Thursday, October 06, 2016

What part of "personally opposed" involves being a cheerleader for abortion?

If Tim Kaine was "personally opposed" to abortion, he might periodically describe it as evil.


//During a generally disgraceful performance at the vice-presidential debate last night, Tim Kaine delivered himself of this enormity:

"We really feel like you should live fully and with enthusiasm in the commands of your faith, but it is not the role of the public servant to mandate that for everybody else," he said.
On the surface, this seems reasonable enough, and indeed it's the standard position for Democrat Catholics who subordinate their "religious beliefs" to the increasingly Stalinist demands of leftist party orthodoxy -- whatever they may happen to be at the moment. But it's a lie, and a monstrous one at that. Kaine's answer on abortion is basically Adolf Eichmann's answer on the Holocaust: I don't let my personal beliefs interfere with state policy.//

2 comments:

Anonymous said...

"We really feel like you should live fully and with enthusiasm in the commands of your faith, but it is not the role of the public servant to mandate that for everybody else," he said.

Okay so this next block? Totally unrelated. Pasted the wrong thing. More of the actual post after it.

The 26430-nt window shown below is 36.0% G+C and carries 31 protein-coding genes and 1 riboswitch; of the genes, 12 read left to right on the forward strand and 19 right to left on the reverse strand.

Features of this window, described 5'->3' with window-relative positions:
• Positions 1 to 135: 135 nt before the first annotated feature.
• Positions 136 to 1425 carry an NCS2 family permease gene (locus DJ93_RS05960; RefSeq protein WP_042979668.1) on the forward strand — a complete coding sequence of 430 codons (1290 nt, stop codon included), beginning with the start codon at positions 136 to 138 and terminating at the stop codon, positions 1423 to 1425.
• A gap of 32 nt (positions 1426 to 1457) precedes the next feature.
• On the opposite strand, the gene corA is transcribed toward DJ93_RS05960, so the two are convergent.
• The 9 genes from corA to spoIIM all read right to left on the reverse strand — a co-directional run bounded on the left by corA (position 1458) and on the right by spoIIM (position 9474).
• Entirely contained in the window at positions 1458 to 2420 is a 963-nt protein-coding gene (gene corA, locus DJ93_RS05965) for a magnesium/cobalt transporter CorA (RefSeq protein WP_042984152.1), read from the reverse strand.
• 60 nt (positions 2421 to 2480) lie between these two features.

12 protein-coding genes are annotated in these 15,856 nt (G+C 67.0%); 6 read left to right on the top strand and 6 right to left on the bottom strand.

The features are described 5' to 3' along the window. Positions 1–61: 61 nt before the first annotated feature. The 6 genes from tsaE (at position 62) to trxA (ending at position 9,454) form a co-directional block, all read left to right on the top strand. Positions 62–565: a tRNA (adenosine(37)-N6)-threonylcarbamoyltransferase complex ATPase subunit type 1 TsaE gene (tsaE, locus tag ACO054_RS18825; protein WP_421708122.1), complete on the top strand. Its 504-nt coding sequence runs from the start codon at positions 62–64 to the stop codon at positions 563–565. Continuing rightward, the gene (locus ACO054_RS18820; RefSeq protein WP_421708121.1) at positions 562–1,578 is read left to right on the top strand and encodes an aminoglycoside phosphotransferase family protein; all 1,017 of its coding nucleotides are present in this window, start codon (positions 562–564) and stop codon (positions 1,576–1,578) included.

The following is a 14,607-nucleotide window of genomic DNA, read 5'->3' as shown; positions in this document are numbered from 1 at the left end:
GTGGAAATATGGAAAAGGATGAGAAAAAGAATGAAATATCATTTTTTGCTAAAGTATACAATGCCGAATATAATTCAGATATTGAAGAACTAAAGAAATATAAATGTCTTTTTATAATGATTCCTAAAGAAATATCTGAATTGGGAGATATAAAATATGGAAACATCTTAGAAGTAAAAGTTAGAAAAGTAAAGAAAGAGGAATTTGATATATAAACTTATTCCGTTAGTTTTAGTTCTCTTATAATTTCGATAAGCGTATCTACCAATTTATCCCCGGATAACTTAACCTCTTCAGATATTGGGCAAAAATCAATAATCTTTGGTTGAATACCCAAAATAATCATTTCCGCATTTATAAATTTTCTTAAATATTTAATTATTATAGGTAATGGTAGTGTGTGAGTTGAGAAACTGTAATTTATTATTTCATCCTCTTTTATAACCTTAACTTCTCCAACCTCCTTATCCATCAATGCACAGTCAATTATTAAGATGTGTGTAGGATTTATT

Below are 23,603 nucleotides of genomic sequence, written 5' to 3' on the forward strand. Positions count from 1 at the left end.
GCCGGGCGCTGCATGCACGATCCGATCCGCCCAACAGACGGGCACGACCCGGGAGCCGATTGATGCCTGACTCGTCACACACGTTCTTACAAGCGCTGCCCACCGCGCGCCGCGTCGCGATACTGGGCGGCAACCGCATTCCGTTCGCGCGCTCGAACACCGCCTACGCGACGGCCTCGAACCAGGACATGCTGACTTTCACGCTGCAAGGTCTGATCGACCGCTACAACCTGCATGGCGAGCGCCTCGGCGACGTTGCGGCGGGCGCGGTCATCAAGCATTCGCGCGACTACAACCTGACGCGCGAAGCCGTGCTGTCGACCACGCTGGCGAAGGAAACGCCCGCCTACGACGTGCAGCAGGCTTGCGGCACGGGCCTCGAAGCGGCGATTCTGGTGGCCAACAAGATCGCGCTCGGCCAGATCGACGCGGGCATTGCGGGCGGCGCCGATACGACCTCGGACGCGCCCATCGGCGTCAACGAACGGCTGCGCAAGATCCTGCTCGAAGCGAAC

Peter, I take it then you would support "evangelical" or Muslim public servants mandating various religious orthodoxy and legal standards of behavior on Catholics. After all, failure to do so by said public servants could easily be viewed as nothing different than supporting mass murder of Jews.

Regarding the "increasingly Stalinist demands of leftist party orthodoxy," I saw those demands just yesterday. They were out sealing the new pavement on Maroa between Barstow and Escalon.

Peter Bradley said...

You take it wrong.

But I would not be surprised that an Evangelical - why the scare quotes? - or a Muslim would express their moral opposition to something they are morally opposed even if they don't vote to impose sharia law or a theocracy.

What you and most progressives don't understand is that there is no necessary obligation for anyone to eradicate sin where the eradication would cause more harm than the sin. Read Aquinas, who made exactly that point about laws against prostitution.

On the other hand, the fact that we are not able to outlaw the sin does not make the sin a good thing that we should laud as "the most fundamental civil right." If someone does that, then they are a cheerleader for the sin.

As for road-sealing, isn't that what government should be doing before it indoctrinates us that men dressed up like women aren't men?

When all the roads are taken care of, it can then go to work on other problems.

 
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